A group of builders has found a loophole in the rules banning shorts on their site – but it’s not as funny as they think.
Several U.K. newspapers picked up on an unusual story this week about a group of bricklayers wearing dresses on site. Their unusual choice of attire stems from a recent ban on shorts.
According to site operator Bellway Homes, workers wearing shorts were at an increased risk of injury. To maintain standards of health and safety, bricklayers are now required to wear full trousers or jeans.
Workers find a loophole
As temperatures in Chertsey reached 26°, contractors complained that the new clothing restriction was particularly uncomfortable. But a workaround was discovered in gender equality legislation.
By wearing skirts and dresses – a right protected by law – the team were able to better cope with the temperatures. And because the right to wear women’s clothing is protected by law, there is nothing Bellway Homes can do to stop them.
Each of the workers involved has since been photographed proudly wearing their summer dresses, hard hats and steel toe-capped boots.
Tabloid newspapers have reported the story with glee. There is something inherently amusing about big, burly bricklayers wearing dresses. And by “beating the rules”, this looks like a story about unfairly treated workers putting one over their draconian, elf n safety obsessed employers.
But the reality is that the shorts ban is designed to protect employees. And by circumventing the rules, the Bellway bricklayers are risking their own safety.
Which isn’t funny at all.
Great headlines, terrible story
No matter how uncomfortable trousers are in hot weather, Bellway Homes was acting in the best interests of their contractors. The decision to ban shorts was not another case of bureaucracy gone mad.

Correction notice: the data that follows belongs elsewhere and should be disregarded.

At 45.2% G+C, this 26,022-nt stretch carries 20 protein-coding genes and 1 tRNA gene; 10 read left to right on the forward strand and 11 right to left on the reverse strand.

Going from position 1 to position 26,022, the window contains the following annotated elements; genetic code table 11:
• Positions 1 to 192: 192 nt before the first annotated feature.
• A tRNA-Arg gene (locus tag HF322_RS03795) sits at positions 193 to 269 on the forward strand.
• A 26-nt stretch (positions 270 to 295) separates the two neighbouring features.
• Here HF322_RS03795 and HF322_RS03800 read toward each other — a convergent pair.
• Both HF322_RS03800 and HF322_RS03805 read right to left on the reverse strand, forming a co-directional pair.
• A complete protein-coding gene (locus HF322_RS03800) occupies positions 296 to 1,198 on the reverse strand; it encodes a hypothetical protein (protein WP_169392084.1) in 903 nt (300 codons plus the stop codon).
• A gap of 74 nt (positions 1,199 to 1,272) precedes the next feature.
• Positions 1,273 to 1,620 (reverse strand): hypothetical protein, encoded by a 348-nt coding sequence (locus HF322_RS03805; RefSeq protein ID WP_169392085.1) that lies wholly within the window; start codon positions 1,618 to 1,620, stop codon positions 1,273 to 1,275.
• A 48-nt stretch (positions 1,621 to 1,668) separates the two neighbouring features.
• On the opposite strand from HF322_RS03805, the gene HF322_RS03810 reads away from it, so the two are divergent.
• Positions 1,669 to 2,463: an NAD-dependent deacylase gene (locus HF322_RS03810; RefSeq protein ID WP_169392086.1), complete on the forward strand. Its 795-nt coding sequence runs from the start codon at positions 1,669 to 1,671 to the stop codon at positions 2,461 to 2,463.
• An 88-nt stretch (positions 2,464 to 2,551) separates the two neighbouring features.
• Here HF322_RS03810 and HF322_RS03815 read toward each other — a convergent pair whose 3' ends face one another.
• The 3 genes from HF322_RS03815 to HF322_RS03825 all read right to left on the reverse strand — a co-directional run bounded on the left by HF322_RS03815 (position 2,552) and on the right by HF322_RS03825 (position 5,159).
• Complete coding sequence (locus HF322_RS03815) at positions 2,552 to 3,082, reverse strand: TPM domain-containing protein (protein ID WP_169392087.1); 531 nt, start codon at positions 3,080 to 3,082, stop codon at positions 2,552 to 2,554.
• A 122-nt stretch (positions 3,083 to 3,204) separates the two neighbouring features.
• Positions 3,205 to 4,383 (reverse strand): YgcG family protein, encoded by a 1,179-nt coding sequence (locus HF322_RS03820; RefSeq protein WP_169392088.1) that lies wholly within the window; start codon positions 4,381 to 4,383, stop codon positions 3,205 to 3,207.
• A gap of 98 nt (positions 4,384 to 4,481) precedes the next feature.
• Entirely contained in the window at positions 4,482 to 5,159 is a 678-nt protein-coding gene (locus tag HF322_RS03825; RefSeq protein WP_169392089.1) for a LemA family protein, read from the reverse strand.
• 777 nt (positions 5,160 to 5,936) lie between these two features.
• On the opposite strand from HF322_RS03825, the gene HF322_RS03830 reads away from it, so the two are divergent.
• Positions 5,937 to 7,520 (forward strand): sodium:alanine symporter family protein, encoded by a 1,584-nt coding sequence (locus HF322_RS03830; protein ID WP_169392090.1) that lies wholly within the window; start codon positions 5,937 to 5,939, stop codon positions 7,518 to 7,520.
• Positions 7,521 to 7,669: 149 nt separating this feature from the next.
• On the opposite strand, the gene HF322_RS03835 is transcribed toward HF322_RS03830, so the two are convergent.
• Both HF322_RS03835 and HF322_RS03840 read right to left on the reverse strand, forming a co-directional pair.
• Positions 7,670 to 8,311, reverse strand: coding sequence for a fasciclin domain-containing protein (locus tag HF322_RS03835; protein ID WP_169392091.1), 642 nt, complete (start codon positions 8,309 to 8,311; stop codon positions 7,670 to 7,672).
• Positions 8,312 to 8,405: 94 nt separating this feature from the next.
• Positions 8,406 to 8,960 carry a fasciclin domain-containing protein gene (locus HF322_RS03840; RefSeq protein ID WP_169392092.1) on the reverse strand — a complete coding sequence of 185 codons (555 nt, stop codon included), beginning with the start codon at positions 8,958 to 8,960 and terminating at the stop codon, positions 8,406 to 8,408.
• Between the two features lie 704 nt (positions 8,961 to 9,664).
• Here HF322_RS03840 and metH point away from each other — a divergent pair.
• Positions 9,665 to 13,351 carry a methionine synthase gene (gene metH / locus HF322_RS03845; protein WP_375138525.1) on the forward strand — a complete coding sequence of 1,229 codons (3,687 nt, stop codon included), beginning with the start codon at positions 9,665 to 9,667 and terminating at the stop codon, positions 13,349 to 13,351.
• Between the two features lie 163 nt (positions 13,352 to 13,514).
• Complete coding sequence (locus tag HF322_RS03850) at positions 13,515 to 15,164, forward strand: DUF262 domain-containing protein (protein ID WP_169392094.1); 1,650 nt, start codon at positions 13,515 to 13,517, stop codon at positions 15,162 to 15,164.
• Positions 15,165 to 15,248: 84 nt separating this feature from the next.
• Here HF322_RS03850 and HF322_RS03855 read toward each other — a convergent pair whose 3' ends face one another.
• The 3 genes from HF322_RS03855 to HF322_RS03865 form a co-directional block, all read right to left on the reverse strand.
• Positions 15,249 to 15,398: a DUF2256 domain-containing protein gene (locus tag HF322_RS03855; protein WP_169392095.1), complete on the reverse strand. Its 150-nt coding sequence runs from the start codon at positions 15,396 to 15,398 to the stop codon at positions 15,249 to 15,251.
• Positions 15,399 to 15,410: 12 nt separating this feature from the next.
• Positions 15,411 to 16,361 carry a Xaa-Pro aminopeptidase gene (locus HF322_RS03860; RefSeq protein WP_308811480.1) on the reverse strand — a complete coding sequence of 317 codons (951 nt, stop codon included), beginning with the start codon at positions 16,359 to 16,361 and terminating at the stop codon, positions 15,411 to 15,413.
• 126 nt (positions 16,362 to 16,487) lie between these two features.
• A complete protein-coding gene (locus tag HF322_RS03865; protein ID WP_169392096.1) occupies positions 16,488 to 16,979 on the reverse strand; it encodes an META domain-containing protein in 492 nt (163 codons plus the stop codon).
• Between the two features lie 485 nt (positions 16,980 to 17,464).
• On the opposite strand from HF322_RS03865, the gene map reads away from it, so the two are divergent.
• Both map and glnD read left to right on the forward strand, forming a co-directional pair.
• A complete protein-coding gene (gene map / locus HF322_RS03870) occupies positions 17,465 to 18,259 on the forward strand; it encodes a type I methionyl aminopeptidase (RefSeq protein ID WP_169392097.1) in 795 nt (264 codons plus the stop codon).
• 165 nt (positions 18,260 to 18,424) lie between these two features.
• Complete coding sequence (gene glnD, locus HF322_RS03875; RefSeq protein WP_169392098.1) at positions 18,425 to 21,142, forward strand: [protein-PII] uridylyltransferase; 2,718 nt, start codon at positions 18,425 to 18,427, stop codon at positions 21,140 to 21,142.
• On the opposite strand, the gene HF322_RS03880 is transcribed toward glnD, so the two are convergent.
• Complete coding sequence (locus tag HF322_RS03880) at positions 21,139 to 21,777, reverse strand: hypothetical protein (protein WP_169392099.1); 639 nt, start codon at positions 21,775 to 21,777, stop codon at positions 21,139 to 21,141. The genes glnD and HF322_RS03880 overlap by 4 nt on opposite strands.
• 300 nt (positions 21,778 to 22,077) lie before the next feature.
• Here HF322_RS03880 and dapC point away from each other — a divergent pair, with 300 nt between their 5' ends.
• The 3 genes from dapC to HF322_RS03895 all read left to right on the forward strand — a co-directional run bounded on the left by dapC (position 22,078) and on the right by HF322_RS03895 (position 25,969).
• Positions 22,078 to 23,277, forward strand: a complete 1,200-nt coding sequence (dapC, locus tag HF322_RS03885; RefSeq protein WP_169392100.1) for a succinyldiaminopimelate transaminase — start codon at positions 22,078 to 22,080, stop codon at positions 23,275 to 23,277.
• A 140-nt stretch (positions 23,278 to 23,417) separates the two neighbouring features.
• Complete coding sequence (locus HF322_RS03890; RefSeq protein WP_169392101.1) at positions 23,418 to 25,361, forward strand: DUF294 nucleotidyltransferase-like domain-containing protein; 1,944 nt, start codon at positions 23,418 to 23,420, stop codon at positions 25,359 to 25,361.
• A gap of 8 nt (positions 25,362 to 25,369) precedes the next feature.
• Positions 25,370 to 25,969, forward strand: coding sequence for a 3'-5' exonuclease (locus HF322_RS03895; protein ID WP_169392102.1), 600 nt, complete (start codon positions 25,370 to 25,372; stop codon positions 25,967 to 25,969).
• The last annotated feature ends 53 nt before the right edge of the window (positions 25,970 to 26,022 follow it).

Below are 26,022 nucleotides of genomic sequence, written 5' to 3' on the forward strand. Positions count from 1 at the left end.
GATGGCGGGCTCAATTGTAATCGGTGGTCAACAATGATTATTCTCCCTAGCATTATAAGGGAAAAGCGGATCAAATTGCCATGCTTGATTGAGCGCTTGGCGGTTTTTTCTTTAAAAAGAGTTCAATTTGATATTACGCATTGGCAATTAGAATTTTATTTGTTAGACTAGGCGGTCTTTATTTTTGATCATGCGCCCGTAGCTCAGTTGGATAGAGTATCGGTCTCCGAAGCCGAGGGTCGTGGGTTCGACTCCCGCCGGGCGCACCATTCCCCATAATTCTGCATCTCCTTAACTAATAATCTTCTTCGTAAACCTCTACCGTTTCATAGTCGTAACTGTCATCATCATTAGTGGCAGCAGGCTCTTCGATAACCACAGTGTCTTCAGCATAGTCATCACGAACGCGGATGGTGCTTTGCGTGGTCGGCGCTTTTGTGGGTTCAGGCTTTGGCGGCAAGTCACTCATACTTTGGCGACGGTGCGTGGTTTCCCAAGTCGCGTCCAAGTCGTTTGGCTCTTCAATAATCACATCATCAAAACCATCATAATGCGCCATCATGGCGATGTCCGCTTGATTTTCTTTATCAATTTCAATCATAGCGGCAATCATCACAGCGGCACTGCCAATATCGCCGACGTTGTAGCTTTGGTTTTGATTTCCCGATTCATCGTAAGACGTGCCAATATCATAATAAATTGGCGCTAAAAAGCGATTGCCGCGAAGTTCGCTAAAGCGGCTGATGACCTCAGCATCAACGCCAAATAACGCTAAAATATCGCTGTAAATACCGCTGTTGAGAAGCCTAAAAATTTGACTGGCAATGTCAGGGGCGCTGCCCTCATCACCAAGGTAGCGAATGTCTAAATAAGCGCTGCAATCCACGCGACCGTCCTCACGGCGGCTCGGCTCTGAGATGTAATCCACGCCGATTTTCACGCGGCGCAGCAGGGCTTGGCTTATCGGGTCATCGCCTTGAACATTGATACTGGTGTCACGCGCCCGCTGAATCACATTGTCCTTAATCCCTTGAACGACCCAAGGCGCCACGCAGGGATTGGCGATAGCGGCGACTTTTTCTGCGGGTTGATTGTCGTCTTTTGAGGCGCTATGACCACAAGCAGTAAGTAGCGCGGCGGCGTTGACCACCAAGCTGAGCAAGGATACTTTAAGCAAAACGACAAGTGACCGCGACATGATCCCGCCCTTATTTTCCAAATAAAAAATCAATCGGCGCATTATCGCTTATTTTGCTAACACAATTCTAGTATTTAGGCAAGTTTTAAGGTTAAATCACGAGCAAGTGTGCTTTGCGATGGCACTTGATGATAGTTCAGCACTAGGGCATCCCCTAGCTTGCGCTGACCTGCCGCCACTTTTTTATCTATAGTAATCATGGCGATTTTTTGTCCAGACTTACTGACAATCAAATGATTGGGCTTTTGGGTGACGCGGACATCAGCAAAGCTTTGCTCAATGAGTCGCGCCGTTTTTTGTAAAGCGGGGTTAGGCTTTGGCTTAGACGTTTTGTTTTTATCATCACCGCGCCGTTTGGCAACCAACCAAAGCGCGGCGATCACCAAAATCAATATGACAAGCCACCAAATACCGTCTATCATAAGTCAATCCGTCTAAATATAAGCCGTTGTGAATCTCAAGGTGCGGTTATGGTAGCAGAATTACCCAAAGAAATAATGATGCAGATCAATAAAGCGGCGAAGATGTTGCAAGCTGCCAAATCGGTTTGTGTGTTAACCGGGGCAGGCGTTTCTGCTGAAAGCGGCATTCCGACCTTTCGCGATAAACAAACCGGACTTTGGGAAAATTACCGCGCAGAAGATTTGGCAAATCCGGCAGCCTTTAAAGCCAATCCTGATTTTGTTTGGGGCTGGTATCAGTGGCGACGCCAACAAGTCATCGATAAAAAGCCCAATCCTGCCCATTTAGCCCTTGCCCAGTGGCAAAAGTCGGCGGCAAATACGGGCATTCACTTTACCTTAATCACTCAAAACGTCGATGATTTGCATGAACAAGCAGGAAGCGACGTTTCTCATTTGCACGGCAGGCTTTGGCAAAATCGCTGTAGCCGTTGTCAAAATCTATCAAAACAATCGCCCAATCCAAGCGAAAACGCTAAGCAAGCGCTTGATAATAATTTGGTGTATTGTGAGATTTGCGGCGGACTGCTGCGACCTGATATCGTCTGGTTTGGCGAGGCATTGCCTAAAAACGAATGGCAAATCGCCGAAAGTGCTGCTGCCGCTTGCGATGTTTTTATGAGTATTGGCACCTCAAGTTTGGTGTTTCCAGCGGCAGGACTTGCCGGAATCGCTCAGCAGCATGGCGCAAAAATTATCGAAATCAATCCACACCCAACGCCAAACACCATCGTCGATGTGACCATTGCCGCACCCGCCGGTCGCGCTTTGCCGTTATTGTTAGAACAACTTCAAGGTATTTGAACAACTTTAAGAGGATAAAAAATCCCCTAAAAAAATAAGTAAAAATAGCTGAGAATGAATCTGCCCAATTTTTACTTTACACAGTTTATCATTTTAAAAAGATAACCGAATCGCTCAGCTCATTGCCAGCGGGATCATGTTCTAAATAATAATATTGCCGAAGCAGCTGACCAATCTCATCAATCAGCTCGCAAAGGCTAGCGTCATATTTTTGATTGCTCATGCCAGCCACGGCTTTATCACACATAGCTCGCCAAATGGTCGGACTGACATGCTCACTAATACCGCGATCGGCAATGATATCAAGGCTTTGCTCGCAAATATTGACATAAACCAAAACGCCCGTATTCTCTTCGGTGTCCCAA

Unfortunately, the media’s reaction to this story normalises and excuses the poor onsite behaviour. Yes, the brickies may not be doing anything wrong legally, but they are endangering themselves – and those around them.
Irresponsible behaviour should not be condoned or encouraged – and Bellway Homes now face a serious problem trying to raise standards on site. It may be that the construction industry needs to lobby government for a change to the law to specify gender-neutral standards for appropriate clothing on construction sites. Or even a change to gender equality laws to prevent it being misused in ways that place people in danger.
At the moment, however, there is no simple answer to the stand-off. Allowing workers to continue risking their health is unethical – and bad for business. Management needs to meet with workers and try to agree a way forward that reduces risks to health.
If a compromise cannot be reached, Bellway may need to take a harder line. Health and safety are non-negotiable, and workers must be protected – even if that comes at the cost of personal comfort.
For more help and advice about dealing with PPE and employees who undermine site rules, please get in touch.